Why shouldn’t the same high-level thinking like that used in technology and other industries be used to increase pleasure in the bedroom? Of all the places that you want a quality user experience. I can’t think of a better one, can you?…
…But in one most profound area of our life – sexual health and wellness – we have somehow eluded innovation.
Grant Bechthold, VP of product development at Standard Innovation, in a keynote address at the CES Digital Health Summit. Via The Register: Vibrator guru on pleasure tech.
The Register article outlines how Standard Innovation’s product development cycle is similar to processes in other fields: from 3D conceptual designs to prototypes to field testing to actual academic studies on the product’s usefulness. Because, as Bechthold says, “[A] dropped cellphone call seems small compared to a dropped orgasm.”
Somewhat Related: Washington, DC residents watch more porn than the rest of America.
It’s my view that if you put the best scientists, science communicators, and science journalists in a room, it wouldn’t take long for them to agree on the basics of good medical science reporting.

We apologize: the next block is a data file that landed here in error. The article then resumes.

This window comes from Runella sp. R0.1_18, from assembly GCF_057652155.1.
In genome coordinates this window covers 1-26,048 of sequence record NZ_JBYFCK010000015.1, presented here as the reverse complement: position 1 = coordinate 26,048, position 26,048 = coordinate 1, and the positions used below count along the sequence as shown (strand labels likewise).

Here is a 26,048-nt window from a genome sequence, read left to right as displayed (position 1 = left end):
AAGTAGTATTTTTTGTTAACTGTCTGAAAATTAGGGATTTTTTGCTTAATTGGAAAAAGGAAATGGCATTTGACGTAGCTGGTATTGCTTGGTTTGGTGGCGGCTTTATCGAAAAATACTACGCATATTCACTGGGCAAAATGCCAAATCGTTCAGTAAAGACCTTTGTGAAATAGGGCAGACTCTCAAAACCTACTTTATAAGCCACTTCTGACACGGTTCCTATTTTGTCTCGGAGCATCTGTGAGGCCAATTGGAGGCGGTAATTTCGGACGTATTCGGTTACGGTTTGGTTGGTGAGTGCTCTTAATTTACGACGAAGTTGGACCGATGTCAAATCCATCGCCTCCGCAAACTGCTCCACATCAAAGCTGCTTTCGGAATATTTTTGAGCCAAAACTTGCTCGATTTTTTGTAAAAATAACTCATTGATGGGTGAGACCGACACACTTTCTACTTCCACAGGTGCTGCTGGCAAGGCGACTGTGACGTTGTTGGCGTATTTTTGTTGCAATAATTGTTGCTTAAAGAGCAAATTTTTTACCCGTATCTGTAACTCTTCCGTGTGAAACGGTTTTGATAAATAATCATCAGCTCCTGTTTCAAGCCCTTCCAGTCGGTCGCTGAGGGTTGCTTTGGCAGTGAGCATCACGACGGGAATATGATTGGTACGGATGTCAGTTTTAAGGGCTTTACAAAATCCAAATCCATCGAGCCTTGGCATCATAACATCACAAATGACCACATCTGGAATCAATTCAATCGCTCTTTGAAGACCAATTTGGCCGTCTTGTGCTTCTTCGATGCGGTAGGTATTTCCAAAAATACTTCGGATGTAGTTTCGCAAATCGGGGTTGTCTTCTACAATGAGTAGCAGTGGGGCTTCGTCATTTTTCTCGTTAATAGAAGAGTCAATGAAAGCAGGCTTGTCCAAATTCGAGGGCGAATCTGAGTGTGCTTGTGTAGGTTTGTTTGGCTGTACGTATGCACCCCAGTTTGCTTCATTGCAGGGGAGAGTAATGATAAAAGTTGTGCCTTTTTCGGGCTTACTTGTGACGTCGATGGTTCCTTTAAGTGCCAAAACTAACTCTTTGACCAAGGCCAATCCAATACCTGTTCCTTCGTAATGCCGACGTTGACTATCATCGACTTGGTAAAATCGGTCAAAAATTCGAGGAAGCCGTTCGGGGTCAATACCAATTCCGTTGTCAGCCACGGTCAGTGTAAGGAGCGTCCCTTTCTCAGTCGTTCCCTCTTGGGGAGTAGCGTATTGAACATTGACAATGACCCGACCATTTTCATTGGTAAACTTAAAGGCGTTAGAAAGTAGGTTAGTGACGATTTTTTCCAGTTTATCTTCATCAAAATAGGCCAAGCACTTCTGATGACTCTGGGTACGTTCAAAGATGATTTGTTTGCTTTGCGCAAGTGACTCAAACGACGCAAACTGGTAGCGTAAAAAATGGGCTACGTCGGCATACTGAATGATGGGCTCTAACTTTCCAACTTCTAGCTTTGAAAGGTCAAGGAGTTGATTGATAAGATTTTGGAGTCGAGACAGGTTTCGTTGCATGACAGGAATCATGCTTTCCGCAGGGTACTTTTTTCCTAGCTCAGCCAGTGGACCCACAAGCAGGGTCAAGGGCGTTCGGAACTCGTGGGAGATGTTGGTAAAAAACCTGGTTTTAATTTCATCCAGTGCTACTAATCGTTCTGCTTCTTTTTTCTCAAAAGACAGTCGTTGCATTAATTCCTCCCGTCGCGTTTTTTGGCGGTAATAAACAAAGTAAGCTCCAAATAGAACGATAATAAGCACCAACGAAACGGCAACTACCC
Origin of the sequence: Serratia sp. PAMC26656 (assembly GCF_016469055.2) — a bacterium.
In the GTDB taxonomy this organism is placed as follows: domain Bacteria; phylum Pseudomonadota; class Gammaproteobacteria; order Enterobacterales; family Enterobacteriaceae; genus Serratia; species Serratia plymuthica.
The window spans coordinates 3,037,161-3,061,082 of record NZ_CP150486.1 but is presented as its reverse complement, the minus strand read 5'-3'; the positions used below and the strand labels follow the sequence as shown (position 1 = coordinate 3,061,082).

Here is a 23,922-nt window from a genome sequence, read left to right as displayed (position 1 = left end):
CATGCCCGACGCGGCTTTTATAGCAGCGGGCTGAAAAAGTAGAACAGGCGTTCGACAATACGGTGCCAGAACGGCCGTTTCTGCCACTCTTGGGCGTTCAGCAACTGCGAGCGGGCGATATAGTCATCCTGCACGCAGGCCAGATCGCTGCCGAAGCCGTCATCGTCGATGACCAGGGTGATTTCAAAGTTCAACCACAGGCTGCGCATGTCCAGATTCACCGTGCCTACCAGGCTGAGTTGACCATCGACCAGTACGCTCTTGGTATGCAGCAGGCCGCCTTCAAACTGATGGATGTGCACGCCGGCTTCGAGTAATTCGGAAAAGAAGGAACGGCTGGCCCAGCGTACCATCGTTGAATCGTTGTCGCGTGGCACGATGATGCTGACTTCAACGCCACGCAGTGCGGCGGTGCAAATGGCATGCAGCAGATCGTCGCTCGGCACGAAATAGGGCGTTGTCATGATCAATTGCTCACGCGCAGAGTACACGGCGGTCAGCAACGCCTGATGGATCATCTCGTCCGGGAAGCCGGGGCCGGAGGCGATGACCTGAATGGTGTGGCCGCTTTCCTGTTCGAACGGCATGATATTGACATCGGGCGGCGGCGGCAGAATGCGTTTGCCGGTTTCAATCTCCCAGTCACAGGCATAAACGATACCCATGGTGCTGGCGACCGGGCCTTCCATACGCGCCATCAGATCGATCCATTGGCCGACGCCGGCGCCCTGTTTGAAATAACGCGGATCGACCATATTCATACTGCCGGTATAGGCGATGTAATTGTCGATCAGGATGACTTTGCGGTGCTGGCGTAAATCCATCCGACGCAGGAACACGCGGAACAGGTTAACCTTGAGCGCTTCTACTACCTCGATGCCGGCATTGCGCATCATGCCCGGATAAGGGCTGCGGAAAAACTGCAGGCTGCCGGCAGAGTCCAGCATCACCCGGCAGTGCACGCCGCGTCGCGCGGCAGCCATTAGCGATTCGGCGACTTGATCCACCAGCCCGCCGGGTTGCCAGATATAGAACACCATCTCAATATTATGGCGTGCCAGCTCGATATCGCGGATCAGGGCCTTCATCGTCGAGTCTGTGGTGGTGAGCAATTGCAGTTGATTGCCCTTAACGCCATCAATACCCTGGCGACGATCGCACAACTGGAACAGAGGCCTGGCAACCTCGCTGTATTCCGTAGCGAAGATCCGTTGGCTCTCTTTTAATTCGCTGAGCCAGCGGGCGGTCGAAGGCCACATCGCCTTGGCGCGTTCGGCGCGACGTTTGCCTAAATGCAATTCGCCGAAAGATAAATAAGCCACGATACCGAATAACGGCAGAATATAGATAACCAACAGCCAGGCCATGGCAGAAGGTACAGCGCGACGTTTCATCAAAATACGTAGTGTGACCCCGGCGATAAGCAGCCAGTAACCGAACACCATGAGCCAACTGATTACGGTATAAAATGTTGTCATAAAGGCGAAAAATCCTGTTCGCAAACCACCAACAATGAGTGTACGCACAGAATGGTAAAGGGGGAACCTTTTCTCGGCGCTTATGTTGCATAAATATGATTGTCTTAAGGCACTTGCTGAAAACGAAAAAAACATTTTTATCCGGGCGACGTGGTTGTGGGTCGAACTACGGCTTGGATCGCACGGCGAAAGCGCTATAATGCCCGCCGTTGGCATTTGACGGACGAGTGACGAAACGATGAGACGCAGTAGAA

A checklist would look something like the following. Every story on new research should include the sample size and highlight where it may be too small to draw general conclusions. Any increase in risk should be reported in absolute terms as well as percentages: For example, a “50 percent increase” in risk or a “doubling” of risk could merely mean an increase from 1 in 1,000 to 1.5 or 2 in 1,000. A story about medical research should provide a realistic time frame for the work’s translation into a treatment or cure. It should emphasize what stage findings are at: If it is a small study in mice, it is just the beginning; if it’s a huge clinical trial involving thousands of people, it is more significant. Stories about shocking findings should include the wider context: The first study to find something unusual is inevitably very preliminary; the 50th study to show the same thing may be justifiably alarming. Articles should mention where the story has come from: a conference lecture, an interview with a scientist, or a study in a peer-reviewed journal, for example.